Thursday, October 6, 2011
Cape Jaffa Wines: Honey and Spice and All Things Nice
Premier is a big, often crowded event, but there are pockets of calm, such as the South Australian wine seminar sponsored by Doug Reichel Wine Marketing. We tasted approximately 7 wines from Cape Jaffa Wines in South Australia (300 km south of Adelaide).
The winemakers are Derek and Anna Hooper, and they planted their first vineyards in 1993. Their wines are marketed under three different labels: Southern Reef, Cape Jaffa and La Lune.
The wine seminar was a wonderful opportunity to taste and compare good wines. I was particularly intrigued to learn more about organic and biodynamic wines, Shiraz, Cabernet Sauvignon and Botrytis Semillon.
Organic / Biodynamic
Derek and Anna Hooper deliberately chose to make organic, biodynamic wines as they wanted to let the land speak through the wine. Southern Reef is their entry level wine. It is not organic and the grapes are outsourced from the general area. Cape Jaffa wines are organic and are in conversion to biodynamic; the grapes are from their own vineyards. La Lune is their top-end wine, and is both organic and biodynamic.
Organic is a fairly straightforward concept, but biodynamic farming is much more complex.
Wine Diva website describes it as “a method of organic farming that treats the 'farm' as an holistic organism, developing and maintaining the interrelationship of all animals, plants and soil within its own self-sustaining and self-nourishing system.
"Biodynamic viticulture seeks to bring the vineyard, and all its components, back into harmony and balance with nature. All aspects of the natural world are considered including the cycles of the moon sun and planets, so planting, pruning and feeding are undertaken using an astronomical calendar as a guide.”
We tasted a Shiraz from each of the three Cape Jaffa brands (non-organic, organic, biodynamic) and there was a noticeable difference. They were all good wines, but the Southern Reef was lip-puckering dry; the Cape Jaffa was smoother with a layer of oak; while the La Lune Shiraz was velvety and peppery.
Shiraz and Cabernet Sauvignon
Doug Reichel describes Shiraz as “all about pizzazz. Let’s party.” It’s very versatile and goes well with a variety of different meals. Cabernet Sauvignon on the other hand strides into the room and says, “You lucky people. I’m here. Notice me.” Winemakers tame its in-your-face flavour by aging it in oak, but it has less food versatility than Shiraz.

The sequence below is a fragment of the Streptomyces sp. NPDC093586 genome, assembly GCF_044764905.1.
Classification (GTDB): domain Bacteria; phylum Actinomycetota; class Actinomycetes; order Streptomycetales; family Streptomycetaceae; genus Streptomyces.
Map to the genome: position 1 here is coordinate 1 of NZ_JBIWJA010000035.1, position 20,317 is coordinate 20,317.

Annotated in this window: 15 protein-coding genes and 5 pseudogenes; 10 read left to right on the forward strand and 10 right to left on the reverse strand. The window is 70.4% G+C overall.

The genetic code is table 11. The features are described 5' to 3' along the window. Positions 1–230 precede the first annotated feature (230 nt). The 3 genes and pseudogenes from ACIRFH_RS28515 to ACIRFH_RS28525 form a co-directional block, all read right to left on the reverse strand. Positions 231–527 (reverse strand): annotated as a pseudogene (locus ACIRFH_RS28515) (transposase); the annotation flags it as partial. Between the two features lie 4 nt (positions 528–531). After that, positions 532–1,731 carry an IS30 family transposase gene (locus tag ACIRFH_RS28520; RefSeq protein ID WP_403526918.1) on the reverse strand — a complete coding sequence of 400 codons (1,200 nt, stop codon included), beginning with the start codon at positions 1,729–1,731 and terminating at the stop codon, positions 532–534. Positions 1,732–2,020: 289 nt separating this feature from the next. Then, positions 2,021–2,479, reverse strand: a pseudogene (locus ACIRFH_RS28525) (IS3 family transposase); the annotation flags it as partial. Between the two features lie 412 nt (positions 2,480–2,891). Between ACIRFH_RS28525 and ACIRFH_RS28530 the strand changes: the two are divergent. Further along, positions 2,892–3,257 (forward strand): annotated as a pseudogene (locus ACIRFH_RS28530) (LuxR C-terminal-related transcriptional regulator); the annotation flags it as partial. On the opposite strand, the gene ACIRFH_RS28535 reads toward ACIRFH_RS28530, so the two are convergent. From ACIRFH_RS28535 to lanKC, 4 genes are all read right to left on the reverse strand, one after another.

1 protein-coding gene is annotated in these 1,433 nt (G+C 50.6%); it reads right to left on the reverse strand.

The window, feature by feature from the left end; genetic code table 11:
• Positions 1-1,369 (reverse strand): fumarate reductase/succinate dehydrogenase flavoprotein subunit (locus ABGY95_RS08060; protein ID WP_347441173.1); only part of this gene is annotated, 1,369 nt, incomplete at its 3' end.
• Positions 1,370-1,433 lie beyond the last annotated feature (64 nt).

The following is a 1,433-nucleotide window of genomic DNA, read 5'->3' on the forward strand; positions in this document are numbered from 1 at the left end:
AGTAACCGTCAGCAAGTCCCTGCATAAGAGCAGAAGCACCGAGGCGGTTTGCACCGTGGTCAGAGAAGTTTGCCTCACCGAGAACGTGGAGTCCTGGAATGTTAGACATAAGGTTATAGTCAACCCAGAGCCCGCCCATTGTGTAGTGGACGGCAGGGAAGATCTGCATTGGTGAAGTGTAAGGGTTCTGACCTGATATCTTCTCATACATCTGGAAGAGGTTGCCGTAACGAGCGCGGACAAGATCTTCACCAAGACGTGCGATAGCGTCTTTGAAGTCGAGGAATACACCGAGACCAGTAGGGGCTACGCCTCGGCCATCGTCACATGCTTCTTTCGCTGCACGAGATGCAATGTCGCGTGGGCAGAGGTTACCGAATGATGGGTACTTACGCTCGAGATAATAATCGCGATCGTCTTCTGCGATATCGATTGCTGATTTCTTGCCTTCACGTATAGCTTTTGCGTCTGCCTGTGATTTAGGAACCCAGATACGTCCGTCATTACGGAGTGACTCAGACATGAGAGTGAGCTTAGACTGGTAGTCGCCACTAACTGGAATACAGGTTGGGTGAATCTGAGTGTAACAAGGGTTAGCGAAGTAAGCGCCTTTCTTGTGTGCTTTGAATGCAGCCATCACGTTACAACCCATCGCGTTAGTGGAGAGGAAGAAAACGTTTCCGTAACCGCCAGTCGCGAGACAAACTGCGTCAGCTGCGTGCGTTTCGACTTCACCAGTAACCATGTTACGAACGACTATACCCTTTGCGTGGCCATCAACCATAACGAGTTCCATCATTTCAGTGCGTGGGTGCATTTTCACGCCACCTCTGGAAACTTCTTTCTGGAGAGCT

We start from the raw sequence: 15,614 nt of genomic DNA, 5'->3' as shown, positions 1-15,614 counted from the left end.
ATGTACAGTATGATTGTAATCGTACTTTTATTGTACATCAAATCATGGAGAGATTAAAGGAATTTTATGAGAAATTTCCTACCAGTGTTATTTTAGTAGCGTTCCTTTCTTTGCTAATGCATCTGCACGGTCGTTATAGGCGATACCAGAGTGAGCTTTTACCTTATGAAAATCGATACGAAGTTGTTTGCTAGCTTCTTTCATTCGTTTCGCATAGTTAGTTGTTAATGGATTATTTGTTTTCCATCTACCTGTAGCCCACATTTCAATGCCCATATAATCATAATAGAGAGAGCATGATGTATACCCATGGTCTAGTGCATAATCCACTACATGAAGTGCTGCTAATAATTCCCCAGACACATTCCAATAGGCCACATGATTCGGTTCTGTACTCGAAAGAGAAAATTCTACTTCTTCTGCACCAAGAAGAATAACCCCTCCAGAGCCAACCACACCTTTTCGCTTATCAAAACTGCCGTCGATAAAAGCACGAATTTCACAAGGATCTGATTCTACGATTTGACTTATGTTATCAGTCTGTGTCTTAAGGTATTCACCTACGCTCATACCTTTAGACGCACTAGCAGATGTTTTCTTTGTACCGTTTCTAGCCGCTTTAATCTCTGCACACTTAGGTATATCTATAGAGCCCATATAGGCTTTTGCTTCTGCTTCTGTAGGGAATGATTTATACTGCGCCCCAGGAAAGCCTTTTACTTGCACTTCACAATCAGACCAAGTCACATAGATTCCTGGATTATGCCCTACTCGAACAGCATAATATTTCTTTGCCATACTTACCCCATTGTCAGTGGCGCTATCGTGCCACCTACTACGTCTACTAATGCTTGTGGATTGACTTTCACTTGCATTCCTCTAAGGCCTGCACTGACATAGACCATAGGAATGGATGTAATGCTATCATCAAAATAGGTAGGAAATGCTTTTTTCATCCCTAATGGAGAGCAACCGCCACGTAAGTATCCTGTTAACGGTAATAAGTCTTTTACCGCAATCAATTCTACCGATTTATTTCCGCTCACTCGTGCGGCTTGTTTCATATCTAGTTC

At the wine seminar, we had the good fortune to taste and compare La Lune Cabernet Sauvignon 2004 wines that had been closed with cork and that had been closed with screw cap. The wine from the bottles with cork had a more vibrant aroma with notes of chilli and cedar. The wine from the bottles with screw caps was lighter, prettier.
Shiraz is “the most widely-planted grape variety in Australia. It currently represents 40% of the total red grape crush and constitutes one fifth of all wine grape production in Australia.” (Wine Diva)
I’m not a big fan of Chardonnay. Either the flavour of oak drowns out the grape, or the unoaked wines are too heavy to dance in the mouth.
The La Lune Chardonnay was completely different. The aroma reminded me of honey and butter, and it tasted light and somewhat green (gooseberries, avocado) without being tart. Watch out for this one when it arrives in the stores.
La Lune Botrytis Semillon
Cape Jaffa is normally dry and windy, but in 2009 an autumn rain fell just before harvest and botrytis set in. 'Noble rot' set in and quickly sucked the moisture out of the grapes, leaving behind concentrated sugar. The result is a light, flowery, low-alcohol wine that is sweet without being cloying.
It’s a lovely dessert wine. The owners of Cava Secreta liked it so much, that they purchased half Cape Jaffa’s stock.
Doug Reichel Wine Marketing Inc.
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